From there we decided to just start driving and see where we wound up. We made our way all the way over to Charlestown, New Hampshire, where we decided to stop and see the Fort at No. 4.
It is a Fort that dates back to the 1740’s when some of the first colonists used it as a safehouse during the French and Indian War, all the way up through the American Revolution. Here we met this nice man, who served as our tour guide through the Fort.
He was an interesting fellow who gave us spent a good deal of time talking to us about the history of the area, and also about the lighthouses of Maine.
Basically we had the place to ourselves, aside from a bus load of school kids who were on a field trip. But we are nerds and enjoyed ourselves nonetheless.
I played a drum solo for Boudreaux in my belly.
And coveted the rustic wooden kitchen bowls.
We watched a nice lady churn butter and said a prayer of thanks for Land o’ Lakes.
I have no idea what this is, or why I am sniffing it, but it made me feel very Pocahontasy.
The tour was cool, and definitely something you won’t see in Alabama. It did make me stop and say “Thank you, Lord.” for the fact that I live in more modern times.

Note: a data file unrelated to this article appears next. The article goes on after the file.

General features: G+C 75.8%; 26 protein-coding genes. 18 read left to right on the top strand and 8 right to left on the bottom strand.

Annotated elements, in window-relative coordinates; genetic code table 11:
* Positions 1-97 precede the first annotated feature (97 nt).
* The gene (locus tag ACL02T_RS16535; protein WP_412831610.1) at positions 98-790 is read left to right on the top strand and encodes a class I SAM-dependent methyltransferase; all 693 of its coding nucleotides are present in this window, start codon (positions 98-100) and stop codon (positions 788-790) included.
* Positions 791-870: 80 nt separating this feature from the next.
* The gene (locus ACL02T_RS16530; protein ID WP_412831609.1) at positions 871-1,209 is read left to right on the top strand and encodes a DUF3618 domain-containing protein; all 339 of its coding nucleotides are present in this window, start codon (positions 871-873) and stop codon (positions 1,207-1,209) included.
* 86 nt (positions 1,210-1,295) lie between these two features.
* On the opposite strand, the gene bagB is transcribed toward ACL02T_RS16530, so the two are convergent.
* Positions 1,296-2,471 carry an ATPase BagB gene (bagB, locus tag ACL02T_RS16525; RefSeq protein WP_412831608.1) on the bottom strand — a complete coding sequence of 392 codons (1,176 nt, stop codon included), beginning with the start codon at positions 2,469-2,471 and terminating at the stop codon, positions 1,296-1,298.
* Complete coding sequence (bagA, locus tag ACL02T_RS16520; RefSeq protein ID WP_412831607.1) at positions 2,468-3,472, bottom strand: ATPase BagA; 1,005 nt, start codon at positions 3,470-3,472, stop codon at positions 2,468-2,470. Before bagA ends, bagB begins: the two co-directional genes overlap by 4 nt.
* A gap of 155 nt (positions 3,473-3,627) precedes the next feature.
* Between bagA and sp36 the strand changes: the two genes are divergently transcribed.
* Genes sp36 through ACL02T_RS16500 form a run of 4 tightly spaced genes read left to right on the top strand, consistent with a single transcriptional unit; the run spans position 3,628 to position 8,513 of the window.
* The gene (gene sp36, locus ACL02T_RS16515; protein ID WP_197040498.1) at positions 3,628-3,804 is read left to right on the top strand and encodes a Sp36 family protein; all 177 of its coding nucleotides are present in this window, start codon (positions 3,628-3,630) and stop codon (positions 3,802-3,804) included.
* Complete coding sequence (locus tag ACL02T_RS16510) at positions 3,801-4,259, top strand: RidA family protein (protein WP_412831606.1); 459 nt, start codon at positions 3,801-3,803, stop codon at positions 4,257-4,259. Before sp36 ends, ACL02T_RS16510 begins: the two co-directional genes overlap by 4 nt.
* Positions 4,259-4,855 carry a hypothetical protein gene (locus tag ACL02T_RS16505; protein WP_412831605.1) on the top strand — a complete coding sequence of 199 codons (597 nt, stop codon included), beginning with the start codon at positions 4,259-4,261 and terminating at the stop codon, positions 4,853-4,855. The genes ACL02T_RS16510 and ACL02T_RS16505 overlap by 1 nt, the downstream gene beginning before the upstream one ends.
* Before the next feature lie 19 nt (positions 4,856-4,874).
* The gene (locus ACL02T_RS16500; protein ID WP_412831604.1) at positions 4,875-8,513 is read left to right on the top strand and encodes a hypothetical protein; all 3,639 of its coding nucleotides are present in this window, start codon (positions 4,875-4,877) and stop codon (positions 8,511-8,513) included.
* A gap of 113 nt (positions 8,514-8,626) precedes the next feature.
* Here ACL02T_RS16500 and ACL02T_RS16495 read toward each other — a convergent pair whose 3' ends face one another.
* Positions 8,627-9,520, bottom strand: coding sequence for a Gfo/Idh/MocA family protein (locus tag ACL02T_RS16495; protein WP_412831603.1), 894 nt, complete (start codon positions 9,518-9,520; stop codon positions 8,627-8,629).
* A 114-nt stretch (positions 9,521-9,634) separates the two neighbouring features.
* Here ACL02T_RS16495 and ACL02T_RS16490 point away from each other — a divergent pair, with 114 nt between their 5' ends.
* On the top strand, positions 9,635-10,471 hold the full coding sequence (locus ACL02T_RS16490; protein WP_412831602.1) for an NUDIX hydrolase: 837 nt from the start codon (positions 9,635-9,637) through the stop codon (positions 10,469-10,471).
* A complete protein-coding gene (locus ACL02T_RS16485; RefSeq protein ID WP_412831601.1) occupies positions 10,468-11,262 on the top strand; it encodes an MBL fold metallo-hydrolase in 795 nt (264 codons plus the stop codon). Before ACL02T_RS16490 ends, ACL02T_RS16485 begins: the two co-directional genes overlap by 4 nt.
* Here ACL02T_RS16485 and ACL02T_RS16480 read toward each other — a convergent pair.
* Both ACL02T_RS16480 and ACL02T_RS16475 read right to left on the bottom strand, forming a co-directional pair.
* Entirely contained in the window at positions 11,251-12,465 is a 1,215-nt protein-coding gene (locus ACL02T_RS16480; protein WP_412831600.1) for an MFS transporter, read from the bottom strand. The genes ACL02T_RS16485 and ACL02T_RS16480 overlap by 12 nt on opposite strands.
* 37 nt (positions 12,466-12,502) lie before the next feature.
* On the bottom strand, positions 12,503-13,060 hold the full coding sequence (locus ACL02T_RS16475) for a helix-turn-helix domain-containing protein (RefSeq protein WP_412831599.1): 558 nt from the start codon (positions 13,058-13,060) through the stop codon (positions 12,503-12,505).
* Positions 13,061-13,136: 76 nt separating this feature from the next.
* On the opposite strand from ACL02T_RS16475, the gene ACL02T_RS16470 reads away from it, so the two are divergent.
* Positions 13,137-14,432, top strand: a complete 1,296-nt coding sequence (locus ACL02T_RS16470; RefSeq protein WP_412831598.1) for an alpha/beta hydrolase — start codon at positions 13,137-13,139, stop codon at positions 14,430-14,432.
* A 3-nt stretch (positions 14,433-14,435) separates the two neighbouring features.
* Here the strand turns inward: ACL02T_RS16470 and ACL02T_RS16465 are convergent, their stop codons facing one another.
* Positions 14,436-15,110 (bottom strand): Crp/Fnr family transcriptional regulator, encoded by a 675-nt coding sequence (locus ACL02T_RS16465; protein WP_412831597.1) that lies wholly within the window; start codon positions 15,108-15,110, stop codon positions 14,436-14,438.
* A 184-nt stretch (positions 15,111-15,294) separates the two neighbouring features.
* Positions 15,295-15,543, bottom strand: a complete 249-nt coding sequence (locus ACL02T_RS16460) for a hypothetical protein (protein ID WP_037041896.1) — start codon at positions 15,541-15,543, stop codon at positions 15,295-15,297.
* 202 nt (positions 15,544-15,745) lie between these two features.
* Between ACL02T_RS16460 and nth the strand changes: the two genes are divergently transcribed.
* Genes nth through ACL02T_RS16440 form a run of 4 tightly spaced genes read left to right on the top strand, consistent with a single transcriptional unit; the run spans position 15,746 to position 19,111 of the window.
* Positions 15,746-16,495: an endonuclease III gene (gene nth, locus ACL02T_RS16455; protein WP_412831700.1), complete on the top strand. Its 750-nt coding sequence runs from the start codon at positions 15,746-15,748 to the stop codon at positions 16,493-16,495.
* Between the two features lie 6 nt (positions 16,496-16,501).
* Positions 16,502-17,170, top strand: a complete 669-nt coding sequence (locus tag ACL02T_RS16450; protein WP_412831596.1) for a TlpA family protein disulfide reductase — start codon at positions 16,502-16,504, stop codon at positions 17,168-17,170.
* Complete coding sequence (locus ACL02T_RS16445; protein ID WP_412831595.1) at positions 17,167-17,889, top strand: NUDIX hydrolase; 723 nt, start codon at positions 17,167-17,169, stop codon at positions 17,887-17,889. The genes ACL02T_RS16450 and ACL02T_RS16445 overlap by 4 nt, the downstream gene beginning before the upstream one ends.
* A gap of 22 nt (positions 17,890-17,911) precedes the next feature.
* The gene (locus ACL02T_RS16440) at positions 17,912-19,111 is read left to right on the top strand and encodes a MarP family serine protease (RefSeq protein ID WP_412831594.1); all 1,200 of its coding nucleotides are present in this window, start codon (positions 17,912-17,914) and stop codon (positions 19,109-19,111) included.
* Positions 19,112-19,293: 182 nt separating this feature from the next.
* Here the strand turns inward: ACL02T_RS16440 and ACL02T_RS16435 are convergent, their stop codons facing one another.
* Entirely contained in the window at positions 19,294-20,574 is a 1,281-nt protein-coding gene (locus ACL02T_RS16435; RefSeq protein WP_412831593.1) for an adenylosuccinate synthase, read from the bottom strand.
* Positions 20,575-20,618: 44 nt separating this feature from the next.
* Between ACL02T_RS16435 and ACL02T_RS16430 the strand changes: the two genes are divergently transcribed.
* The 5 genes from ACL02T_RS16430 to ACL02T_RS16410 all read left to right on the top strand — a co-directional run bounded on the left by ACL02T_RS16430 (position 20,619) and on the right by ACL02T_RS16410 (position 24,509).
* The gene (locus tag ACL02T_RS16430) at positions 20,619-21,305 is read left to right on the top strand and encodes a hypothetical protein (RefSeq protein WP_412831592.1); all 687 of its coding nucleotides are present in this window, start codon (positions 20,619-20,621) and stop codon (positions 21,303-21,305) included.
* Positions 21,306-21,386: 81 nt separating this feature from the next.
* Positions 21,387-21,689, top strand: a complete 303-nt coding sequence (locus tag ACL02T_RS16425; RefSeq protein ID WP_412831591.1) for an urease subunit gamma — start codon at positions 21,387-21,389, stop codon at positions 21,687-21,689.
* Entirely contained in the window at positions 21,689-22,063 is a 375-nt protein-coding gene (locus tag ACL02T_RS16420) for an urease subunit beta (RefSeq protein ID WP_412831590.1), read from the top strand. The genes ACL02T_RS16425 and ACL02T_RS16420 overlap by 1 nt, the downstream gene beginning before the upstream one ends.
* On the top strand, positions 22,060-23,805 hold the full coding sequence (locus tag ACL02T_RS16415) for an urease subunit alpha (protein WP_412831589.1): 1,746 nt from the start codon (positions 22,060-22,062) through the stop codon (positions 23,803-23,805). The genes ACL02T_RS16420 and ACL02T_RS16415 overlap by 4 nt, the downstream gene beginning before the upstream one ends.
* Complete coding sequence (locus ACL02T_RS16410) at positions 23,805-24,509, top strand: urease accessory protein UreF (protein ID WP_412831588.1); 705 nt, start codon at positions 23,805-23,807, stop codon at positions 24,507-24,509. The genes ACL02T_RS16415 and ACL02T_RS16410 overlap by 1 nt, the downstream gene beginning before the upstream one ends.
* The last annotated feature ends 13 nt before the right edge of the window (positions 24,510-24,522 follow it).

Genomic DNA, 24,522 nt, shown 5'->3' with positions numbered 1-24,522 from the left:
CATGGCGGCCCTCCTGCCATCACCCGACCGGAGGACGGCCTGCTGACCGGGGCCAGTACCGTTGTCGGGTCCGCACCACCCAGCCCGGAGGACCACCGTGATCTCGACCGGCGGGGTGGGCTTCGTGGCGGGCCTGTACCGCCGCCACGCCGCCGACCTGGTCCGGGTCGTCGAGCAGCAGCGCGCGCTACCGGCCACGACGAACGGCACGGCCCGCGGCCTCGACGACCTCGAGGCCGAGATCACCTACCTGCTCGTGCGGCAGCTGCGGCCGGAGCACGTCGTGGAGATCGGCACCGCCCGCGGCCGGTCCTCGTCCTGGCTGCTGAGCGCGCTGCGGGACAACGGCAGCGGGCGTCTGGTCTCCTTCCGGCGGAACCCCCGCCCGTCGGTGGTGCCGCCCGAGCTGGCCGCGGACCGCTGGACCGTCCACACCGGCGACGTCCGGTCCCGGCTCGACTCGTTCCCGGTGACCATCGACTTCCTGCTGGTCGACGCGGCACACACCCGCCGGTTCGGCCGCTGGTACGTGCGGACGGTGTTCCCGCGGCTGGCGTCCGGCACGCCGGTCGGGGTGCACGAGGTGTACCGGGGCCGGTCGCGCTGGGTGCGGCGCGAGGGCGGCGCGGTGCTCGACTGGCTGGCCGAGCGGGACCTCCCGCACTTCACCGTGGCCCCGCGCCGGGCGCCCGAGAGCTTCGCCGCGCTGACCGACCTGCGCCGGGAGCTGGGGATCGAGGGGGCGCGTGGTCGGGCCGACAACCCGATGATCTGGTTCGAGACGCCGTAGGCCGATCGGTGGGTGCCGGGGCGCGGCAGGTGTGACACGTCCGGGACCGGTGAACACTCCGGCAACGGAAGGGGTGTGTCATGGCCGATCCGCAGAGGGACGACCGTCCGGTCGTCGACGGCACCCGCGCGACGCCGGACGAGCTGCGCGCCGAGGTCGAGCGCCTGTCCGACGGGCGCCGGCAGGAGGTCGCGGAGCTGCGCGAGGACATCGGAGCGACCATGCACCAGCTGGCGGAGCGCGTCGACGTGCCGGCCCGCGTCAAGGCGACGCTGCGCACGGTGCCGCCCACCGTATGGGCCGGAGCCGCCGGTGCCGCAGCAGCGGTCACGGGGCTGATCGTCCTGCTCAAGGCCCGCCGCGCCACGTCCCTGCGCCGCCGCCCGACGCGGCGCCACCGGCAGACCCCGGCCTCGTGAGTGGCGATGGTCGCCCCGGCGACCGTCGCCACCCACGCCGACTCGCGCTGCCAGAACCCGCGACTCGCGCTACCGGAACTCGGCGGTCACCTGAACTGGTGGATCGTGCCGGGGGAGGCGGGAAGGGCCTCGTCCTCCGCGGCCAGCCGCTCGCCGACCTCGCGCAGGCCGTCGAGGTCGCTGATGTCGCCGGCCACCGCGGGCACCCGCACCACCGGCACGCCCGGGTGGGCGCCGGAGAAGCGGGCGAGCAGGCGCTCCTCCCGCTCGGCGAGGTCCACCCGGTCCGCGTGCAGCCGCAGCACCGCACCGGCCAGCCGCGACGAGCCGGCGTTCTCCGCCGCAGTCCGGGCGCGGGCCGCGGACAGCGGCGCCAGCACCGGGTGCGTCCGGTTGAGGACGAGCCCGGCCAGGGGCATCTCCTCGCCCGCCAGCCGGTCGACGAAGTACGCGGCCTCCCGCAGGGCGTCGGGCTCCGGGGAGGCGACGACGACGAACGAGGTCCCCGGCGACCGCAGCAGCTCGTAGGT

Imagine how bad your back would hurt if you had to sleep on this every night:
And you had to cook your meals here:
And poor baby G. Do you think this would have any safety recalls?
After we left the Fort, we moseyed south down the interstate and exited at Brattleboro, where we took Route 9 west toward Bennington. Along the way we saw another covered bridge, so of course we had to stop for the photo op.
We kept spotting all these painted bears along the way. I later learned the bears were used to raise money for charity. They were all very cute!
We stopped along the way and took photos at the 100 mile view overlooking the Green Mountains.
After arriving in Bennington, we exciting Route 9 and headed North on Route 7 toward Manchester. We were basically making a big circle back to Weston, and this appeared to be the fastest way that we hadn’t seen before. Along Route 7 we spotted a sign that I just had to stop and pay homage to, being a fisherwoman:
Farther up the road we spotted another sign for the Norman Rockwell museum in Rutland, so we made a pit stop to check it out.
At the museum I saw something I had never seen before, and it gave me a chuckle.
All I could think when I saw this was “I’m Mister Plow, that’s my name, that name again is Mister Plow.”
Inside was chock full of Rockwell’s work. It was amazing.
How cool would it be to be a teacher and receive this from one of your students? It says, “Please excuse Tommy Rockwell’s absence from school on Nov. 12th because he was deer hunting. Norman Rockwell”
And here’s one for fishing. Talk about priceless.
It was getting very late, so we decided to head on back to the Inn at Weston for our final night in Southern Vermont. The next day we had to pack up and head north to White River Junction because the busy weekend had arrived, and there was no more room for us at the Inn.
To be continued….